Underage Prevention Laws
R.J. Reynolds and the other operating companies of Reynolds American Inc. (RAI) support legislation that prevents minors from using tobacco products.
As of August 2014, all but eight states had laws prohibiting minors from purchasing tobacco: Alaska, Colorado, Massachusetts, Nevada, New Jersey, New York, Rhode Island, and West Virginia. All but eleven states had youth tobacco possession laws in place. These are Delaware, Hawaii, Massachusetts, Minnesota, Nevada, New Jersey, New Mexico, New York, North Carolina, Tennessee and Pennsylvania. More troubling, there are still six states which prohibit youth from possessing tobacco, but allow for an exemption where parents or guardians give permission for that possession: Delaware, Georgia, Kentucky, Louisiana, Ohio, and Texas.
FDA inspections of retail establishments have shown a 95% retailer compliance rate when it comes to checking identification prior to sale, leaving kids to gain access to tobacco products through other channels—complicit adults, and adults involved in illicit trade of cigarettes, are the major source of this access. Yet, there are still eight states which do not make it a crime to provide tobacco to kids: Arizona, Florida, Kentucky, Idaho, Minnesota, Missouri, Montana, and South Carolina.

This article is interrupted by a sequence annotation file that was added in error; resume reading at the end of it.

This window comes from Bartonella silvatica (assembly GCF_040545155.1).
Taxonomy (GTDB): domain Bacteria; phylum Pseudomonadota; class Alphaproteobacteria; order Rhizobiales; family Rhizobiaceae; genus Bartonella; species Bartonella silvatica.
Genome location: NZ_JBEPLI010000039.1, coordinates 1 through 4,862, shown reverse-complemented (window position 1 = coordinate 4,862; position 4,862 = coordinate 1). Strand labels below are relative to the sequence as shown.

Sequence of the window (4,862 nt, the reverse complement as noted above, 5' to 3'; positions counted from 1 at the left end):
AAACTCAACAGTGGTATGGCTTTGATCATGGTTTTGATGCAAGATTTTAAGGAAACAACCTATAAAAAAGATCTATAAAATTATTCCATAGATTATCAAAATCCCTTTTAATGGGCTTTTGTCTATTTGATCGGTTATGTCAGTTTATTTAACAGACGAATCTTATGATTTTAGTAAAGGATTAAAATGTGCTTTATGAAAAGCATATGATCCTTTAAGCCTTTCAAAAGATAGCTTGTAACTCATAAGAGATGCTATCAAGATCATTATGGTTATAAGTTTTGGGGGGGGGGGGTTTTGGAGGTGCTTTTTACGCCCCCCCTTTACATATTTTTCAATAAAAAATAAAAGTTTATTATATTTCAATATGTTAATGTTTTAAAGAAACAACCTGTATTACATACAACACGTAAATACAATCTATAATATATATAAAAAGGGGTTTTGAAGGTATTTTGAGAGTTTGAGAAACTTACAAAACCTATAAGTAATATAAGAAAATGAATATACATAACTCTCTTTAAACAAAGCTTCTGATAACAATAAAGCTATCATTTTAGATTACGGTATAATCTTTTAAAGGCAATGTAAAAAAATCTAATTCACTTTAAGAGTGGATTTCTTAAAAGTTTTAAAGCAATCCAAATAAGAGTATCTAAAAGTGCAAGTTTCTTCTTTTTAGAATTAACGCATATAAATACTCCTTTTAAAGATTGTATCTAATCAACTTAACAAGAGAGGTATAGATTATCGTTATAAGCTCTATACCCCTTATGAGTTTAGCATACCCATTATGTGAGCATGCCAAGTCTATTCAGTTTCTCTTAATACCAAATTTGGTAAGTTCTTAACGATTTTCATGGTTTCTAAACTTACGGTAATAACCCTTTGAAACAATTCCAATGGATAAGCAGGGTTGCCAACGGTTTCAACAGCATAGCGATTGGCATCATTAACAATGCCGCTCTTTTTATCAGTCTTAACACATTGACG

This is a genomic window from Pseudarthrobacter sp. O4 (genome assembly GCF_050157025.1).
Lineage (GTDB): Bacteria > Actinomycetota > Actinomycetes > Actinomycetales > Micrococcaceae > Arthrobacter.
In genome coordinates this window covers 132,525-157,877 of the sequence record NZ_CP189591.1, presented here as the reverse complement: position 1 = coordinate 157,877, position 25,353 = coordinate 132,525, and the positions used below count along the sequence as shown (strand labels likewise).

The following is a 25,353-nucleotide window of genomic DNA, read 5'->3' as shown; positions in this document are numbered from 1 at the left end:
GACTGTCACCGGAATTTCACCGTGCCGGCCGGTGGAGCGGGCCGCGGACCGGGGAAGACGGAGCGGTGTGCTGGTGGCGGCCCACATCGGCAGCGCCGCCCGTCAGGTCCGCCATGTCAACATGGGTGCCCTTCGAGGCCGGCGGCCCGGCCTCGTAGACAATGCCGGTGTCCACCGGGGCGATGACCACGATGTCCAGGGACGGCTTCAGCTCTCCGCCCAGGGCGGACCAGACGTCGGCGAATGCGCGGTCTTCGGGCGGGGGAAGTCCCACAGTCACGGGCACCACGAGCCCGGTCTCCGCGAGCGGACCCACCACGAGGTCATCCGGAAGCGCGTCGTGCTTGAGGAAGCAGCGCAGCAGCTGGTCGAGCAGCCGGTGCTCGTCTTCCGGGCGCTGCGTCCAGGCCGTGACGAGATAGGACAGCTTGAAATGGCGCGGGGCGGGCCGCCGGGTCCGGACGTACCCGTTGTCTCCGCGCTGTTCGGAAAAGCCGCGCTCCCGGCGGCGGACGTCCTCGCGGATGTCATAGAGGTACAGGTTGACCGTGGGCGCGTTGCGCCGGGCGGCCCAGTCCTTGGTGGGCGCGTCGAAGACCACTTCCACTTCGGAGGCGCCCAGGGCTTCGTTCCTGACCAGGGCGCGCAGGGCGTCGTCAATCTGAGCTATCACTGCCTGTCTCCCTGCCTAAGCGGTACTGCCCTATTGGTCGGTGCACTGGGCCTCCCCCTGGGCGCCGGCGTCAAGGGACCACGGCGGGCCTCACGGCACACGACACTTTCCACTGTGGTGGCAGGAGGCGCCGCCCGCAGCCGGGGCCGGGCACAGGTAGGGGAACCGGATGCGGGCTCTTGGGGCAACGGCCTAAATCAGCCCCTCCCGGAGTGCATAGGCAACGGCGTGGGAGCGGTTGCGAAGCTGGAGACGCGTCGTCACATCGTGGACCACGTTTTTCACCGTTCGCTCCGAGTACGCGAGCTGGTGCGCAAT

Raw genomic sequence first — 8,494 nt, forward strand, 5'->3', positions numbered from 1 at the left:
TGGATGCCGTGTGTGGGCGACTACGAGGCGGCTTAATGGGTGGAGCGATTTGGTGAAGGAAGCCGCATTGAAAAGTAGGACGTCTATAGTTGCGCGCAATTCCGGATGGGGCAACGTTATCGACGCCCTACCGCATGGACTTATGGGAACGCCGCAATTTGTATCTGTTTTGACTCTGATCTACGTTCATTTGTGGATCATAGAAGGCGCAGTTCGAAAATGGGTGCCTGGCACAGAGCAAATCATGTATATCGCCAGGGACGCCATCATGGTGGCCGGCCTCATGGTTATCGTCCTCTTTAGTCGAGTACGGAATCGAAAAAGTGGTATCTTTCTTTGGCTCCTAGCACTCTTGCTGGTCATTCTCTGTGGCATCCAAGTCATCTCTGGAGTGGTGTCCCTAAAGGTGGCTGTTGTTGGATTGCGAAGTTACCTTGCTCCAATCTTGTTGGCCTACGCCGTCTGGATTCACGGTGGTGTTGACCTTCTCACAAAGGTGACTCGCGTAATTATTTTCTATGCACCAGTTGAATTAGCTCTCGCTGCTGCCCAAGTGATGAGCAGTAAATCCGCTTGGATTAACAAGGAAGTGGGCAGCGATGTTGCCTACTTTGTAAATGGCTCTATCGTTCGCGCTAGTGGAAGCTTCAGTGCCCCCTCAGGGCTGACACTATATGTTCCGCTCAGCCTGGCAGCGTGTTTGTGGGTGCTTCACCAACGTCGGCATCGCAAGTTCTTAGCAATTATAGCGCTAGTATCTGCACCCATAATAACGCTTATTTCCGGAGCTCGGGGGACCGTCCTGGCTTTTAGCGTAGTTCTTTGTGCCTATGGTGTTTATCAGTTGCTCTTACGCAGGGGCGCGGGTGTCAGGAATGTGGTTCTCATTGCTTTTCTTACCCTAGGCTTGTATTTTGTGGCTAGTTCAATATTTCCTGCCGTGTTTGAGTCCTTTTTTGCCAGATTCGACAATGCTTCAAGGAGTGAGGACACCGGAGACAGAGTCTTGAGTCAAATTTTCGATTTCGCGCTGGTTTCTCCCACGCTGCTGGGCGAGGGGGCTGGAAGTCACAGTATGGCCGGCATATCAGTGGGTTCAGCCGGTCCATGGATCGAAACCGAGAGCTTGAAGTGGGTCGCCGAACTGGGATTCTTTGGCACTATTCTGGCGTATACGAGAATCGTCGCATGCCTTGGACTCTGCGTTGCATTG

A majority of states also have penalties associated with those possession laws. Some lawmakers believe that pen
To date, 47 states consider e-cigarettes an age-restricted product as related to sales or possession.
alties in some of those states need to be strengthened. RAI’s operating companies continue to lobby for and support the passage of those bills.